Some 250 kilos of dead fish wash up in Murcia's Mar Menor – EL PAÍS in English

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On Sunday evening, small dead fish began to appear on the beaches in the southern part of the Mar Menor, a lagoon located in the Murcia region near Cartagena. Residents were quick to point to what happened in October 2019, when thousands of dead fish washed up on the shores, having been asphyxiated due to a lack of oxygen. This time, however, the episode is on a smaller scale, and so far around 250 kilos of young fish and some crustaceans have been recovered – in 2019, three tons of dead animals washed up.
Fish suffocating due to a lack of oxygen has come to symbolize the environmental collapse of Mar Menor, which is the largest saltwater lagoon in Europe. After the episode in 2019, experts put the disaster down to the management of the land surrounding the lagoon, which covers 17,000 hectares. More specifically, they blame intensive farming for contaminating the soil and the groundwater with nitrates from fertilizers, which end up in the Mar Menor, causing eutrophication. This happens when there is an excessive amount of nutrients in the water, provoking the growth of phytoplankton which reduces the amount of oxygen.
Murcia’s regional government has stated that the data collected this time around by scientists at the Cartagena Polytechnic University rules out that this was due to a lack of oxygen, nor have any toxic substances been detected. There has, however, been a rise in the temperature of the water in the area, which has gone from 28.5ºC to 31ºC in just two days. According to a spokesperson from the university, this could be the cause of the phenomenon.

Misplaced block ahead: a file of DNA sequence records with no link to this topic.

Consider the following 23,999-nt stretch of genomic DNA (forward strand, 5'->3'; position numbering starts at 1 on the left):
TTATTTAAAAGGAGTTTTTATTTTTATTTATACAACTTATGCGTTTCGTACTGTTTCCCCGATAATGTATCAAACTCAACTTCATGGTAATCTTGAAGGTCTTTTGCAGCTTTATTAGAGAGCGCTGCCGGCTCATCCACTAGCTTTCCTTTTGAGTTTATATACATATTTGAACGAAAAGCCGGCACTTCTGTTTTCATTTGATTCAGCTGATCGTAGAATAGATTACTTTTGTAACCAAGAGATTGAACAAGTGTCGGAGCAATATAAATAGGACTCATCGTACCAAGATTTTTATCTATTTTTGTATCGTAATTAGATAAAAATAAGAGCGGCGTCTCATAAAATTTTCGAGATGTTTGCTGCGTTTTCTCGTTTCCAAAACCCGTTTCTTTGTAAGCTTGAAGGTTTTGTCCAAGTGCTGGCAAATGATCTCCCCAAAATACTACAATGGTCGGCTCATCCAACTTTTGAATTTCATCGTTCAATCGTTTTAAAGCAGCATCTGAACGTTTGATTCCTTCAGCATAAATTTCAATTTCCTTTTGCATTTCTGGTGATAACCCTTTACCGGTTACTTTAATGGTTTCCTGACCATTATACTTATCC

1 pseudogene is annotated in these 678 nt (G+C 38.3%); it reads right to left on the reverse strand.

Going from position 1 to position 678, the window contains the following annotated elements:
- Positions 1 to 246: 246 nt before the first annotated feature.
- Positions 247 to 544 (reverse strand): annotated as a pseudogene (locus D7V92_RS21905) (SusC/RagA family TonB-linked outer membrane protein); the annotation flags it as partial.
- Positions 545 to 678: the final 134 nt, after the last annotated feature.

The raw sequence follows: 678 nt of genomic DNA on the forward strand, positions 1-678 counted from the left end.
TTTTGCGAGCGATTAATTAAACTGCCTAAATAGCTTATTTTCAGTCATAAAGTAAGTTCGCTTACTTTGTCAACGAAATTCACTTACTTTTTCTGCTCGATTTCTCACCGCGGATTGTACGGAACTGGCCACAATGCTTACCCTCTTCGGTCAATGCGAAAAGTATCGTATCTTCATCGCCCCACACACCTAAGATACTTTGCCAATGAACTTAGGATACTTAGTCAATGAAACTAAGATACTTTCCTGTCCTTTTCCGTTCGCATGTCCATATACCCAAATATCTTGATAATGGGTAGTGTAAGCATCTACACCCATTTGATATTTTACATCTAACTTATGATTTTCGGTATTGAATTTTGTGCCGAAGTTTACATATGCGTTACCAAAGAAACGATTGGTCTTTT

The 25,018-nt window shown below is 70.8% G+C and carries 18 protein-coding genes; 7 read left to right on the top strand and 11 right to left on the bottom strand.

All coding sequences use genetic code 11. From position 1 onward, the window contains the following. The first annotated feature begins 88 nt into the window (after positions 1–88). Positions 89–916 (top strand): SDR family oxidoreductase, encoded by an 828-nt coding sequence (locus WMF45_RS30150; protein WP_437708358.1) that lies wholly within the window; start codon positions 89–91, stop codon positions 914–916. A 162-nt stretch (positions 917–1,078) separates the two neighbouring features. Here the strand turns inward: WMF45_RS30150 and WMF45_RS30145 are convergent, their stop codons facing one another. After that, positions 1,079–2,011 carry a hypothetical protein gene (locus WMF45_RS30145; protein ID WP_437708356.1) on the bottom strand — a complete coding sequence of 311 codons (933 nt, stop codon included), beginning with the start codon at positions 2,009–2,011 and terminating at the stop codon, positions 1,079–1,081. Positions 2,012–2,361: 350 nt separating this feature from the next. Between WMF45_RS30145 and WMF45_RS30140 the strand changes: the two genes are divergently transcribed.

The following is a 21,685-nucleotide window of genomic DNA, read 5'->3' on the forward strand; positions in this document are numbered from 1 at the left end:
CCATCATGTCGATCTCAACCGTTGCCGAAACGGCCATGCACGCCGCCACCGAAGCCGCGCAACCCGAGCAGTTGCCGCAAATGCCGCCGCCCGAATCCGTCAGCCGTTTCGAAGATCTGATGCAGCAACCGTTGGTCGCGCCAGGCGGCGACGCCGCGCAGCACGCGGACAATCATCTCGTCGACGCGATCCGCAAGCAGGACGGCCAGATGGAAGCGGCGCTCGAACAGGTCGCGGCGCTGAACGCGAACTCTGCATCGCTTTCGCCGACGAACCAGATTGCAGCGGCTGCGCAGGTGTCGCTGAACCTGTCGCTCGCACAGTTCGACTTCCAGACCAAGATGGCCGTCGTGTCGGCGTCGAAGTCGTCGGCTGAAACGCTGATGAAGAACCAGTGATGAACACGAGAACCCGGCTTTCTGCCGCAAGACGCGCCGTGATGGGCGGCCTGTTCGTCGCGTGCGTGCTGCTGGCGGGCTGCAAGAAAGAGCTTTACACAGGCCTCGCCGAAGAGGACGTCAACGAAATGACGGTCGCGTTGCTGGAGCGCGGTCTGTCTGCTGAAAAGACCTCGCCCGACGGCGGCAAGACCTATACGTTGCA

Environmental organizations in the area, however, have vehemently rejected this official explanation. They suggest instead that the ecosystem has deteriorated and that a lack of oxygen is the most plausible explanation.
Ángel Pérez Ruzafa, an ecology professor at the University of Murcia, believes that the high temperatures have been combined with the arrival of superficial and subterranean waters that are “heavily loaded with nutrients.” His team, which works with the Murcia regional government, has only located low oxygen levels in a couple of places in the area. “There has not been general anoxia, but there is enough for sensitive organisms to notice it,” he explains. The episode has, as such, affected creatures such as shrimp, among others, but not eel or sea bream. In his opinion, a repeat episode cannot be ruled out.
Juan Manuel Ruiz, a research professor at the CSIC-Spanish Oceanographic Institute, argues that “ruling out anoxia without having adequate monitoring systems in place for this variable lacks scientific rigor.” He points out that a shortage of oxygen in just one part of the lagoon is enough for organisms in that area to die and later wash up on the beaches.
The regional government, which is run by the conservative Popular Party (PP) in coalition with center-right Ciudadanos (Citizens), has announced that it is going to file a lawsuit with the public prosecutor “so that [Minister for the Ecological Transition of Spain] Teresa Ribera is investigated for her inaction and lack of application of measures that contribute to the protection and recovery of the Mar Menor, and after her decision to abandon it, allowing 30,000 cubic meters of fresh water and 5,857 kilos of nutrients to enter the ecosystem every day.” According to data from the regional government, since November 2019, 19 million cubic meters of water have entered the area as well as 3.7 million kilos of nutrients.
Isabel Rubin, the spokesperson for Pacto por el Mar Menor, an organization that is fighting to improve the state of the lagoon, has criticized the attitude of the regional government. “It’s somewhat shocking,” she says. “[The] Murcia [regional government] has a lot of powers and in the nearly six years that we have been going, no steps have been taken to solve the origin of the problem, which is the products being used in agriculture.” She also denounces the fact that there are no controls on which chemicals can be used on crops.
English version by Simon Hunter.


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